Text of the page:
Since Mat Honan ran an experiment to Like everything he saw on Facebook for two days, I’ve been playing around with what I like, share and comment on to see if it affects the content I read.  His “campaign of conscious liking” surfaced disturbing trend in his Facebook feed which became both more to the right AND the left.

Why I will no longer “Like” Facebook Eiileen Brown Amastra eileenb

Liking everything distorted his feed, showed him news he really didn’t like. It disturbed him. It disturbed me too, for a while.

I stopped liking company pages, I stopped following people on Facebook that liked everything on their feeds willy-nilly.

I tried to focus on only liking posts from my friends. I stopped liking posts with links to news articles and I started commenting instead of blindly liking posts.

Last week, I saw a post by Elan Morgan, written last August. She had made a conscious decision to stop liking posts on Facebook. This really resonated with me, so I shared the post – and noticed a change in my interactions.

Why I will no longer “Like” Facebook Eileen Brown eileenb AmastraFor a while, every one commented on the post, saying that they would give it a try. No one clicked like on the post at all. It was shared, but received no likes.

That is, until someone commented on the fact that there were no likes. Then a couple of connections liked the post.

It was hard to respond to the comments without blindly clicking “like”. It was a bit of a drag, going in and leaving a comment – actually engaging with others in my Facebook feed.

After a couple of days, not blindly liking everything I saw on Facebook, I noticed a change. My feed seemed cleaner. There were no posts of similar stories. The trending news no longer had sensationalist gossip stories, celebrity shockers or click-bait. The news contained credible, relevant snippets.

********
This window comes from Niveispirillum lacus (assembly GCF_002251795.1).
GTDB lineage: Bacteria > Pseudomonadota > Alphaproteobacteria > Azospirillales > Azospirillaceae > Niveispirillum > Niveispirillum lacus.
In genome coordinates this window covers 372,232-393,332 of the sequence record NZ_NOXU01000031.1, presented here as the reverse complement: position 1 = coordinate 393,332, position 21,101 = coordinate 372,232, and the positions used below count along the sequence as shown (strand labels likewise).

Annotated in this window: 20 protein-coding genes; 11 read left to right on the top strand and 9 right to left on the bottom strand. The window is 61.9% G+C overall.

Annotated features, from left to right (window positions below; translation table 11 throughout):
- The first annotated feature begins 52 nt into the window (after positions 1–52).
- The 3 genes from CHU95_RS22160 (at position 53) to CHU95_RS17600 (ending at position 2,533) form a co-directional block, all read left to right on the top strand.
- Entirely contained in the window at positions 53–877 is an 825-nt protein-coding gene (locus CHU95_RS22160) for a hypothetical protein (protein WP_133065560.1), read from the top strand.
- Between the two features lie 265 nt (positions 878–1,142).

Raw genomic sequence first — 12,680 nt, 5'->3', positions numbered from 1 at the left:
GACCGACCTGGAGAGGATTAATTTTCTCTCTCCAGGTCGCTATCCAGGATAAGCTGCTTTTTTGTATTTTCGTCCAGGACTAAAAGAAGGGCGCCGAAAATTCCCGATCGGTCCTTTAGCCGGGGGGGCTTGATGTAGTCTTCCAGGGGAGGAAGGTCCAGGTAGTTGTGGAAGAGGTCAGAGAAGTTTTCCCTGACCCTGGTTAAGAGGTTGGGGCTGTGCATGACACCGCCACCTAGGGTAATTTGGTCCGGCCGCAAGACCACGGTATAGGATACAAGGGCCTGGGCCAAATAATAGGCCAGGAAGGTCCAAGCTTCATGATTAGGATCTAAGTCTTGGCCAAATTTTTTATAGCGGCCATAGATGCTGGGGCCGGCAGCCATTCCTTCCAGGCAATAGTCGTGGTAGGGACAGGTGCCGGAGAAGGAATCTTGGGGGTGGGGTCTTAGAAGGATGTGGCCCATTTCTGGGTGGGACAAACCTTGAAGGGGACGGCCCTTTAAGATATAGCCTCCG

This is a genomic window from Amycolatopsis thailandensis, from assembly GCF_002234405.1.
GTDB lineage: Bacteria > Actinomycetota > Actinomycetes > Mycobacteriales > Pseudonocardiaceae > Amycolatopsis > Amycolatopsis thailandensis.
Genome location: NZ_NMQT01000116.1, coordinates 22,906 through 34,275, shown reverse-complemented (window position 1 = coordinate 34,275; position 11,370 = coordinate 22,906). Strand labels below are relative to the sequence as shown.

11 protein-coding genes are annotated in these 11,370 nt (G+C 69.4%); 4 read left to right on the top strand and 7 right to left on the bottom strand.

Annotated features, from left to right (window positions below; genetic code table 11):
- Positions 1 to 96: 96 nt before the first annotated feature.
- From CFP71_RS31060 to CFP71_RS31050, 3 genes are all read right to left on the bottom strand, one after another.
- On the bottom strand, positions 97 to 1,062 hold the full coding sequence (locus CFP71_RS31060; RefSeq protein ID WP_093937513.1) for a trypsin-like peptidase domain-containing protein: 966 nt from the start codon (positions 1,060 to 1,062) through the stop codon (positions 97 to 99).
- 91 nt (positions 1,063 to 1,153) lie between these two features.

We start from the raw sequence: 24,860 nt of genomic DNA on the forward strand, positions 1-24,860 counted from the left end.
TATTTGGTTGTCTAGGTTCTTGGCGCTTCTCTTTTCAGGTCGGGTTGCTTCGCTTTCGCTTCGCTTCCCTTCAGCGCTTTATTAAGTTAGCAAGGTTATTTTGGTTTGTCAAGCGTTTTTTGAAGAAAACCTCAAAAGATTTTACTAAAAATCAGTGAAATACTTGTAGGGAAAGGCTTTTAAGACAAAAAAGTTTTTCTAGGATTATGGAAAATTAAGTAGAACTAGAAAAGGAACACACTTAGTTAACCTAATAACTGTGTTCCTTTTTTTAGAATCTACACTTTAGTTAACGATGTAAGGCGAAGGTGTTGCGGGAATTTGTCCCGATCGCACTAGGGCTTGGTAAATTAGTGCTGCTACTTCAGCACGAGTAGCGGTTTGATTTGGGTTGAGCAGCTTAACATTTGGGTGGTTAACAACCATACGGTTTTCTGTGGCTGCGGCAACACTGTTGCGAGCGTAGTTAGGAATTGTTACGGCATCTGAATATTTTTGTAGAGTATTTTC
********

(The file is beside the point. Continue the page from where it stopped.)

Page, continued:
My feed started to show posts from Facebook friends who I didn’t interact with often. Posts from people, I’d almost forgotten about. Not liking their posts meant that they had disappeared from my feed. Now I had a good opportunity to actually comment on their posts – instead of a throwaway “like”. My engagement with my improved.

I’m not saying it was simple. Like cutting out sugar, alcohol or nicotine, it took some discipline. It was much easier to click like than to think of something to say. Every time I went onto Facebook, I had to think hard about whether I wanted to interact with that person. Or did I just want to stalk.

I’ve started sharing that post to encourage others to stop liking without thinking. Facebook will get less and less of my behavioural interactions. It will reduce the amount of irrelevant content I see as I stop liking irrelevant stuff.

I feel better already for having quality interactions with my Facebook friends. After all, that’s why I originally joined the platform – not to add my preferences to its ever expanding massive data set.